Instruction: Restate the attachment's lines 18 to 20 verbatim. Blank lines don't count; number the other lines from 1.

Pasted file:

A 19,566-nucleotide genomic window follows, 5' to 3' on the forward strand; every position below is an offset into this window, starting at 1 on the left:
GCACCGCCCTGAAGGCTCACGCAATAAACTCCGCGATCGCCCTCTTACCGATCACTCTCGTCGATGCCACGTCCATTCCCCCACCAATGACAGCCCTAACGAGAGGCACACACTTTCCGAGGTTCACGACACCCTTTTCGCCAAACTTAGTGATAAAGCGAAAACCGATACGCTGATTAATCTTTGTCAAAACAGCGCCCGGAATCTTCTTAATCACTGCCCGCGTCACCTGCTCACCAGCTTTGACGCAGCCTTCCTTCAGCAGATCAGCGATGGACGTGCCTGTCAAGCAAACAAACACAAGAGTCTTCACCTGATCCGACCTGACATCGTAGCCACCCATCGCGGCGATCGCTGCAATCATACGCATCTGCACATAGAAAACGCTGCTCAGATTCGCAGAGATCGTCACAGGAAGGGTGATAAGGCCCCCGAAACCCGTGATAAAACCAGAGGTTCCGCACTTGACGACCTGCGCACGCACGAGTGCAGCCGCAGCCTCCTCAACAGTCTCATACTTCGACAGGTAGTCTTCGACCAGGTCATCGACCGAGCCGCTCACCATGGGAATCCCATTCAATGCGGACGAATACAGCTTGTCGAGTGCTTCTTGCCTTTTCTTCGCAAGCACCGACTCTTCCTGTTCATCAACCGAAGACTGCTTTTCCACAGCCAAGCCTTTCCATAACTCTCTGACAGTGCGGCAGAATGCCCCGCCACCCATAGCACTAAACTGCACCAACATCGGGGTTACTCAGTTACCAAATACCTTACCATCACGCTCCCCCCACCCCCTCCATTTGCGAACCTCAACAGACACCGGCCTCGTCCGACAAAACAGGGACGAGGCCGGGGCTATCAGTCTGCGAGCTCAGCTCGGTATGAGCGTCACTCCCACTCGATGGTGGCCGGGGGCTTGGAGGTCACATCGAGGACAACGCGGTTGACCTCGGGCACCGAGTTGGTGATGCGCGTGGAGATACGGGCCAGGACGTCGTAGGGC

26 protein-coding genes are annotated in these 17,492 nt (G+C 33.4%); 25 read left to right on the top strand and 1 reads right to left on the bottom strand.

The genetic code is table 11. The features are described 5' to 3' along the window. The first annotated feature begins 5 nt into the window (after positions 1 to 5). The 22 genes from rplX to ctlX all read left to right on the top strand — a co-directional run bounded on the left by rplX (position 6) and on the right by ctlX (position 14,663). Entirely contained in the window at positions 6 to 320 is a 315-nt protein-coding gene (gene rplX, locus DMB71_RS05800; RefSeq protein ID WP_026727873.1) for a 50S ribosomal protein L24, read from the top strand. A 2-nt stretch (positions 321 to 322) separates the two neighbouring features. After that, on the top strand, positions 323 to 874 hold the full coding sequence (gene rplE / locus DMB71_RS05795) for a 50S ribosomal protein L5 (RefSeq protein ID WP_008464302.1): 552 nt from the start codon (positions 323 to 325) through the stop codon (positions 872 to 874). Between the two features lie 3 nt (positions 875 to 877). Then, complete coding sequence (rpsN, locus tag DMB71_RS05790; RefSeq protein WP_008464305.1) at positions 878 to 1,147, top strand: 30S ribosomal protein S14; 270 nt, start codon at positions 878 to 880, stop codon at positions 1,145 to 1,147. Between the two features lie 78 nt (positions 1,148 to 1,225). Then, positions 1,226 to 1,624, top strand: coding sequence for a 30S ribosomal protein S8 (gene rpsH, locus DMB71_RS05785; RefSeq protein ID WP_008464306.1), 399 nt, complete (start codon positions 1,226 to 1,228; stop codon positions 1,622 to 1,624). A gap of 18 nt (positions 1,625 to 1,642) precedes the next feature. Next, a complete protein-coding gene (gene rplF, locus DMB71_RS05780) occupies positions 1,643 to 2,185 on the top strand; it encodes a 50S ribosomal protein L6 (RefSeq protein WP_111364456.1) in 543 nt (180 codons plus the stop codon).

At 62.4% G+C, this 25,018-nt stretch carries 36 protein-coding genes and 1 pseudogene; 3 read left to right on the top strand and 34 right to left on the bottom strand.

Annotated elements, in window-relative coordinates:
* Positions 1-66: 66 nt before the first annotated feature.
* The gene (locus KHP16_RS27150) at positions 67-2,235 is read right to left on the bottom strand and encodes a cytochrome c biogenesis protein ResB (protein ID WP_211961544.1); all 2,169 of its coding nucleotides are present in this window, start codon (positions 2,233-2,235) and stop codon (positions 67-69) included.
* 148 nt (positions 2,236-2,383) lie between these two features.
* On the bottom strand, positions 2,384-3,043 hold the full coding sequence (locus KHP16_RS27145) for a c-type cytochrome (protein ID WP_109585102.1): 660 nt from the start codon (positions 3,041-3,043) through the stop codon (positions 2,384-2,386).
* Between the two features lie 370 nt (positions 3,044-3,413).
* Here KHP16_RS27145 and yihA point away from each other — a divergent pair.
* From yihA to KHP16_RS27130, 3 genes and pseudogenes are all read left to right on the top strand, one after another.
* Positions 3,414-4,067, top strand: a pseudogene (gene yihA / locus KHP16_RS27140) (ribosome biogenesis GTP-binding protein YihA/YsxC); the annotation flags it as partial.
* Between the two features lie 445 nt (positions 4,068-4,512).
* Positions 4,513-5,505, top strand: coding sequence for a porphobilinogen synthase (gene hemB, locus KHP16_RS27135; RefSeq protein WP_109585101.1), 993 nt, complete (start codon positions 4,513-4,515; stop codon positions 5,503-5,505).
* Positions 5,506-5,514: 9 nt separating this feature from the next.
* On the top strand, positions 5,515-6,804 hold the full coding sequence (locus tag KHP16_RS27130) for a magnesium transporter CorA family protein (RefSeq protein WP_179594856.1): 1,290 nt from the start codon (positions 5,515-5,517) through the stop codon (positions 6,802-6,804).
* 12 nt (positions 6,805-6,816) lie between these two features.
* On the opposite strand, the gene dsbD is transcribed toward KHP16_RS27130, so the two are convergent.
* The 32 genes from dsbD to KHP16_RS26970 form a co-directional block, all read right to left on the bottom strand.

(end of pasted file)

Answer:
* On the top strand, positions 5,515-6,804 hold the full coding sequence (locus tag KHP16_RS27130) for a magnesium transporter CorA family protein (RefSeq protein WP_179594856.1): 1,290 nt from the start codon (positions 5,515-5,517) through the stop codon (positions 6,802-6,804).
* 12 nt (positions 6,805-6,816) lie between these two features.
* On the opposite strand, the gene dsbD is transcribed toward KHP16_RS27130, so the two are convergent.